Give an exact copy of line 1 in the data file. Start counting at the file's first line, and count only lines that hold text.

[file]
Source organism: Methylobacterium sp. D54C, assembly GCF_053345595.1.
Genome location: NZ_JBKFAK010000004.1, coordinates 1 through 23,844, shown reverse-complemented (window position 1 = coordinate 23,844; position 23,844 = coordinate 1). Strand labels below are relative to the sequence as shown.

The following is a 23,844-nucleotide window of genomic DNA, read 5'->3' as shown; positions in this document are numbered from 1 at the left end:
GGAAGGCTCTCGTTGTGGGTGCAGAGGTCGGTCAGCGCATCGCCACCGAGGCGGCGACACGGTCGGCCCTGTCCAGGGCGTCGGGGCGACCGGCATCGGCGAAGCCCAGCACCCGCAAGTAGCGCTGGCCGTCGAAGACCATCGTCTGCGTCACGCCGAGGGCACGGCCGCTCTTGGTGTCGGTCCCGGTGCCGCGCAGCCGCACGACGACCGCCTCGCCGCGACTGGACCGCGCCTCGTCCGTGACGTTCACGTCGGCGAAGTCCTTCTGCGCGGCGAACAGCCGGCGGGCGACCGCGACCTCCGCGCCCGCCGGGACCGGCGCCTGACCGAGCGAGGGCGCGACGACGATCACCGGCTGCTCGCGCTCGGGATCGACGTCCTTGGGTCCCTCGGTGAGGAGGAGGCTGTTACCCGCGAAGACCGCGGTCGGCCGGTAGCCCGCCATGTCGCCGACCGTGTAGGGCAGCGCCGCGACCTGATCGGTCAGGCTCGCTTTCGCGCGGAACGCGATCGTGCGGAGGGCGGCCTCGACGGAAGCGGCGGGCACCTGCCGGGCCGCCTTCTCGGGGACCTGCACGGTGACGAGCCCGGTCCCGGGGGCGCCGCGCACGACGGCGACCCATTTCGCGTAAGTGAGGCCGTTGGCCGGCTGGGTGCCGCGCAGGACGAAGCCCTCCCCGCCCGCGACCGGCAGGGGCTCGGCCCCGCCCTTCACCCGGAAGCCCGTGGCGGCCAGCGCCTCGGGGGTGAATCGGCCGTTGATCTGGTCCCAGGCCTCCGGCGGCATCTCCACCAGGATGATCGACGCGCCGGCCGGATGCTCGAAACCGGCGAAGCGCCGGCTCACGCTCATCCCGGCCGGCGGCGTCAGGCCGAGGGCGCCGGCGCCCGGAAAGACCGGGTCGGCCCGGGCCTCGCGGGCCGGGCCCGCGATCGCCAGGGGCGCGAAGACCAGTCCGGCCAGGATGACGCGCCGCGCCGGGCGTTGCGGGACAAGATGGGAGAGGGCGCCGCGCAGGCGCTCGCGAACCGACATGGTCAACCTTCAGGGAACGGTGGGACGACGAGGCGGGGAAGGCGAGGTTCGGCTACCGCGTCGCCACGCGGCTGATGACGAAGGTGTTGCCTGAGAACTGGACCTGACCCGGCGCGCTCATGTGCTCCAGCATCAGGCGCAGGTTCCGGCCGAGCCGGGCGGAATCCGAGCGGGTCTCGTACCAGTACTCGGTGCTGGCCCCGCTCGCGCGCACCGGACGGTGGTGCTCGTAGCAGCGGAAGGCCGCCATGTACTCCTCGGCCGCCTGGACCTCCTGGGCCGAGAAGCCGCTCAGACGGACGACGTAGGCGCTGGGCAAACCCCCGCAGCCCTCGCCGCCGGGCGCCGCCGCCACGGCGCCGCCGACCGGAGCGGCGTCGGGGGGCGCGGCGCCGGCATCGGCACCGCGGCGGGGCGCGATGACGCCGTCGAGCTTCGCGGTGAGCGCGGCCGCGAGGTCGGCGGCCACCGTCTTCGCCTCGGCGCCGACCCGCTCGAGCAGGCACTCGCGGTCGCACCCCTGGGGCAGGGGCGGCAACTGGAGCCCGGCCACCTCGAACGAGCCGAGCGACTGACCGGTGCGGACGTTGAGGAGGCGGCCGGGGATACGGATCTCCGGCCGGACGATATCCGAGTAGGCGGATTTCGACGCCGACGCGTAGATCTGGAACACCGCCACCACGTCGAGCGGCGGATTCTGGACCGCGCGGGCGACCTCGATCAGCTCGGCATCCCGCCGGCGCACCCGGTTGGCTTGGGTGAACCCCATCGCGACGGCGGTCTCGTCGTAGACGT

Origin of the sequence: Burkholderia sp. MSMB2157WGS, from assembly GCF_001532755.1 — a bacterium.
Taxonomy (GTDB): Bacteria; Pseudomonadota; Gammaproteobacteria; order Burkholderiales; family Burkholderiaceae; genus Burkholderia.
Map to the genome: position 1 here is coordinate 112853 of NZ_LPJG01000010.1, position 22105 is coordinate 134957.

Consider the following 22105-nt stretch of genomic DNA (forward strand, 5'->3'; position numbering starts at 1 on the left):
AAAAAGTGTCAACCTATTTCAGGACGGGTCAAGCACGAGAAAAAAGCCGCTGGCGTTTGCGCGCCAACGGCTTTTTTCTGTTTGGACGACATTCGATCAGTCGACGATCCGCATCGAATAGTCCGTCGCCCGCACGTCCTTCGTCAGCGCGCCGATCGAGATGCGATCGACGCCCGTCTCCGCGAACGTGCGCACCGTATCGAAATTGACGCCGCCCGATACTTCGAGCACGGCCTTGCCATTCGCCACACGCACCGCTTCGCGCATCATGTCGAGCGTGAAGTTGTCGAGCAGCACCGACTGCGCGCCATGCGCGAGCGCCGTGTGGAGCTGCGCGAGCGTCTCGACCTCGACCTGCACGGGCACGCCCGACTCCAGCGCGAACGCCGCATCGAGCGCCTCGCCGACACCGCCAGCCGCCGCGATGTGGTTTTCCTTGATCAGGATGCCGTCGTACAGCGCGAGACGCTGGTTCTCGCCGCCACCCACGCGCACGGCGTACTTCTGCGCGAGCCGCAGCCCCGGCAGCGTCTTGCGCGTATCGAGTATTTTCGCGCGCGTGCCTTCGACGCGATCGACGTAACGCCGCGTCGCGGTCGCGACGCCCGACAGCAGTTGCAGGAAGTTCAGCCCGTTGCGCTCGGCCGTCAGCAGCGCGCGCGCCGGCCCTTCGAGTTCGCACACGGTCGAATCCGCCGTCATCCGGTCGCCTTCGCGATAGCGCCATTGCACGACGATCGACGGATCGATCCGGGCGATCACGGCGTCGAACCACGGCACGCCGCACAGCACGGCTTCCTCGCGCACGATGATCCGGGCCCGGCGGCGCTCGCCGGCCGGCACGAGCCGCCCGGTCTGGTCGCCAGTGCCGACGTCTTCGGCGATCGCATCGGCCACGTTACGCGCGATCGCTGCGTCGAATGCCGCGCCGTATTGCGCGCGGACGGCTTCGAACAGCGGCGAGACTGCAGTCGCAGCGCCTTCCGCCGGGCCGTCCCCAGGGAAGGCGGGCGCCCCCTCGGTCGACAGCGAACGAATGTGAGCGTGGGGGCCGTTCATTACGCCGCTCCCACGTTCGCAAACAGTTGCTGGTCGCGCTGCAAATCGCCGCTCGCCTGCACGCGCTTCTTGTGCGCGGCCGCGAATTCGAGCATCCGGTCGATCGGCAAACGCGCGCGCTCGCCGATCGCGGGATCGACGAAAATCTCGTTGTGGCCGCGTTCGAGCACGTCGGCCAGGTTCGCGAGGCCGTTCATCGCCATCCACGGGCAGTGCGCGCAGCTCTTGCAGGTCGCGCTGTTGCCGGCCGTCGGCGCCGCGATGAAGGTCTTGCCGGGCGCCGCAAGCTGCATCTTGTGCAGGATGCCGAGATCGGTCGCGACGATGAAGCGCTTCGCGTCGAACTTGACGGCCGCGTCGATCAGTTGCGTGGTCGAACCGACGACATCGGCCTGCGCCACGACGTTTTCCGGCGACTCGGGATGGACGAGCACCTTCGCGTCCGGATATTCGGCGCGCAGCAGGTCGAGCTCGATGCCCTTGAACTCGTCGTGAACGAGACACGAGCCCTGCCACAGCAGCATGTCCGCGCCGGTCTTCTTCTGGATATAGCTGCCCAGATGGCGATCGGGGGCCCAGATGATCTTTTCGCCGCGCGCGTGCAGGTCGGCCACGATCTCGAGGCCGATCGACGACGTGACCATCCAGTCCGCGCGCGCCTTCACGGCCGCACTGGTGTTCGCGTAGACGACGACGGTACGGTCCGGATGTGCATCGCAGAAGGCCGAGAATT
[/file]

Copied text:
Source organism: Methylobacterium sp. D54C, assembly GCF_053345595.1.